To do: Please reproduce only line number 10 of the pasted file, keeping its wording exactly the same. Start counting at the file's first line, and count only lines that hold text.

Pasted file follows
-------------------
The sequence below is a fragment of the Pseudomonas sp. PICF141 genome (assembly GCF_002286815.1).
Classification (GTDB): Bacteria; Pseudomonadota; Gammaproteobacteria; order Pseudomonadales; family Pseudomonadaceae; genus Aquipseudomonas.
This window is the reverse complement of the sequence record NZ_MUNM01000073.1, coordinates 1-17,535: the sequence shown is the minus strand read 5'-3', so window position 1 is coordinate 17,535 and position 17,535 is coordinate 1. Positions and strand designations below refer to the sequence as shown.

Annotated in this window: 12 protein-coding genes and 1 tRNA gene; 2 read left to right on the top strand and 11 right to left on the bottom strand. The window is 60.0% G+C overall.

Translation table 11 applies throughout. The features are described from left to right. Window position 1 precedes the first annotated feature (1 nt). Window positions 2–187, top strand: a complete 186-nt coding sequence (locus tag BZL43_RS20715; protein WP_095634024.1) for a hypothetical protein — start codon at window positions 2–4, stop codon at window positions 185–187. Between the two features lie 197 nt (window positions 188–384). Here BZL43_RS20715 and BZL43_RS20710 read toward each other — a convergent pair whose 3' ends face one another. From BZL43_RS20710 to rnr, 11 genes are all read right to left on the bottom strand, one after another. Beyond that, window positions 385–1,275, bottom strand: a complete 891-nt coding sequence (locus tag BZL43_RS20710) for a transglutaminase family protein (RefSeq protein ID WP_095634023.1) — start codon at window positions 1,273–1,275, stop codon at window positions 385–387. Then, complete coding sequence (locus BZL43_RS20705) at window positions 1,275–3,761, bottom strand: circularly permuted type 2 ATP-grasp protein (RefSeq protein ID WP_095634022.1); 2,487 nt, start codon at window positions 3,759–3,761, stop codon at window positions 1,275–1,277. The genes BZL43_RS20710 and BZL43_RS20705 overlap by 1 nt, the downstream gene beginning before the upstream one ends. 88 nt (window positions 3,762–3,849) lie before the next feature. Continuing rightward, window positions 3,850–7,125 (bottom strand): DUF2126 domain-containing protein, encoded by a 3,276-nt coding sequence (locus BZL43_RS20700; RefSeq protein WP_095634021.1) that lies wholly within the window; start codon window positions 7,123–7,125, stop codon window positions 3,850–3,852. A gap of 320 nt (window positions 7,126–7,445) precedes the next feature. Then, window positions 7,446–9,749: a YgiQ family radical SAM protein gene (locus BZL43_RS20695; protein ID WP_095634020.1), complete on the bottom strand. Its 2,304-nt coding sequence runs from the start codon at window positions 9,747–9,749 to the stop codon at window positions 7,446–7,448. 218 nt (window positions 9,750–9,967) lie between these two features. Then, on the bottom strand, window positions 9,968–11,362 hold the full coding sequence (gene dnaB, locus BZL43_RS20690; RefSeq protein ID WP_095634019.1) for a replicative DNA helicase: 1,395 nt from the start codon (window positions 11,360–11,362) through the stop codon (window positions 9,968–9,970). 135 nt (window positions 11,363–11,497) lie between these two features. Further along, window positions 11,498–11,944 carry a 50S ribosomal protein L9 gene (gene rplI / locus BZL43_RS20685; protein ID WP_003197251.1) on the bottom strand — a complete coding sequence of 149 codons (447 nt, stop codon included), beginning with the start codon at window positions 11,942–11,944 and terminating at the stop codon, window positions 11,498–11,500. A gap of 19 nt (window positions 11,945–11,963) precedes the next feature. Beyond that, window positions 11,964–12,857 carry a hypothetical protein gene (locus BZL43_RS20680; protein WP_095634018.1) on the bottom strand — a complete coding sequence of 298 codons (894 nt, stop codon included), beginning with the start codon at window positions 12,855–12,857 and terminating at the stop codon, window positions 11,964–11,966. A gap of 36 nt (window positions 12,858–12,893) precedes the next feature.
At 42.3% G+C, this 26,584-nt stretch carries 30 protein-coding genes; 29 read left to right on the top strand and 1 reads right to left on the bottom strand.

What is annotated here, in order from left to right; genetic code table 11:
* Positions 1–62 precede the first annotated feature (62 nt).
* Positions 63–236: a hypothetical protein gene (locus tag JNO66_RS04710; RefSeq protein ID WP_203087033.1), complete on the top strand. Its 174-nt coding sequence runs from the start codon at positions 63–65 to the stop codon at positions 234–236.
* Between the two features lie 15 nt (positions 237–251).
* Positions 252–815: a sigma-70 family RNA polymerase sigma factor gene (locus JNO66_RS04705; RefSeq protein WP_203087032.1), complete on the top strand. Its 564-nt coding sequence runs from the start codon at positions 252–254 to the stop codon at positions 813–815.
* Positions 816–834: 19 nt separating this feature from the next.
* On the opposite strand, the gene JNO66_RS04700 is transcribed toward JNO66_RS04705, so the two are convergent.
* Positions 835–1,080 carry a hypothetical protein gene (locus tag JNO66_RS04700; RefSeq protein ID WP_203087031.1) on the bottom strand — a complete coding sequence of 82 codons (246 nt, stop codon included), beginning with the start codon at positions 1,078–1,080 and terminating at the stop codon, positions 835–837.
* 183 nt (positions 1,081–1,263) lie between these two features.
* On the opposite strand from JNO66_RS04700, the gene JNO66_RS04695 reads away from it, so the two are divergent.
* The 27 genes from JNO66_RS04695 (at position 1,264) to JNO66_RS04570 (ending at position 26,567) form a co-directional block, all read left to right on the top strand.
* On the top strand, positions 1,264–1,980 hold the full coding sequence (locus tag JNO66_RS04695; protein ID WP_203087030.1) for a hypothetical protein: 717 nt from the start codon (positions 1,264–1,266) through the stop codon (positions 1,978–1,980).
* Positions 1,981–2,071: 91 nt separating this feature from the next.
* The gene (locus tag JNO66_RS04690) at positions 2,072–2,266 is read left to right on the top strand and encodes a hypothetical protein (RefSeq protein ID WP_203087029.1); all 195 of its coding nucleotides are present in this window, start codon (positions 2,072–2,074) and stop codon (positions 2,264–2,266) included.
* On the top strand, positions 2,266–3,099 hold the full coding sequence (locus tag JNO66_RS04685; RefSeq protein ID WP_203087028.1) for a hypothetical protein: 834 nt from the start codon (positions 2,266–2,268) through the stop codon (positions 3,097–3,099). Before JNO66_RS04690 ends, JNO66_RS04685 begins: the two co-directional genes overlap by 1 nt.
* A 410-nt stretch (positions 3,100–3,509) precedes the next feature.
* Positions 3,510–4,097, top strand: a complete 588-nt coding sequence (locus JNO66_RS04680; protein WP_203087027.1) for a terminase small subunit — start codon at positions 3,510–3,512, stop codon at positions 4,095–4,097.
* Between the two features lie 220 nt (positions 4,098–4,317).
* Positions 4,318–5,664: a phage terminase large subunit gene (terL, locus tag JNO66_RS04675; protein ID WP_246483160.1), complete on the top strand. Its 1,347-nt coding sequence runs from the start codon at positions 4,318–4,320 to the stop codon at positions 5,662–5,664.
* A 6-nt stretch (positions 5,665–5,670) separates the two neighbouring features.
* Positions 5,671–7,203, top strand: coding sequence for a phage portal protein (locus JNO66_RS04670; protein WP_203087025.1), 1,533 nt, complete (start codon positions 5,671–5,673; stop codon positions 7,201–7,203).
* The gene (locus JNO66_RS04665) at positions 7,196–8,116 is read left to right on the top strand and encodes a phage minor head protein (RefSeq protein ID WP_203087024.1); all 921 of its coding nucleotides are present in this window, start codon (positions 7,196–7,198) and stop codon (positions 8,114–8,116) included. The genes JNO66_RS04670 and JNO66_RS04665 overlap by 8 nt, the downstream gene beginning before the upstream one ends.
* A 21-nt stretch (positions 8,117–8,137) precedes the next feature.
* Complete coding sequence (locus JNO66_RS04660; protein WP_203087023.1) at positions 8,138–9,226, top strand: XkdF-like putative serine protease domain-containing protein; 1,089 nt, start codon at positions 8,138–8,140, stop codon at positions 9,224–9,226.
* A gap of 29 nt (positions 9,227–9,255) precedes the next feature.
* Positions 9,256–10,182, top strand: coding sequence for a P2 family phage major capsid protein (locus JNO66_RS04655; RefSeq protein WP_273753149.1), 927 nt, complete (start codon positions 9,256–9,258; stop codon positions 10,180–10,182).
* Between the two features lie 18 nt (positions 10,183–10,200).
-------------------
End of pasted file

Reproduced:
* Between the two features lie 15 nt (positions 237–251).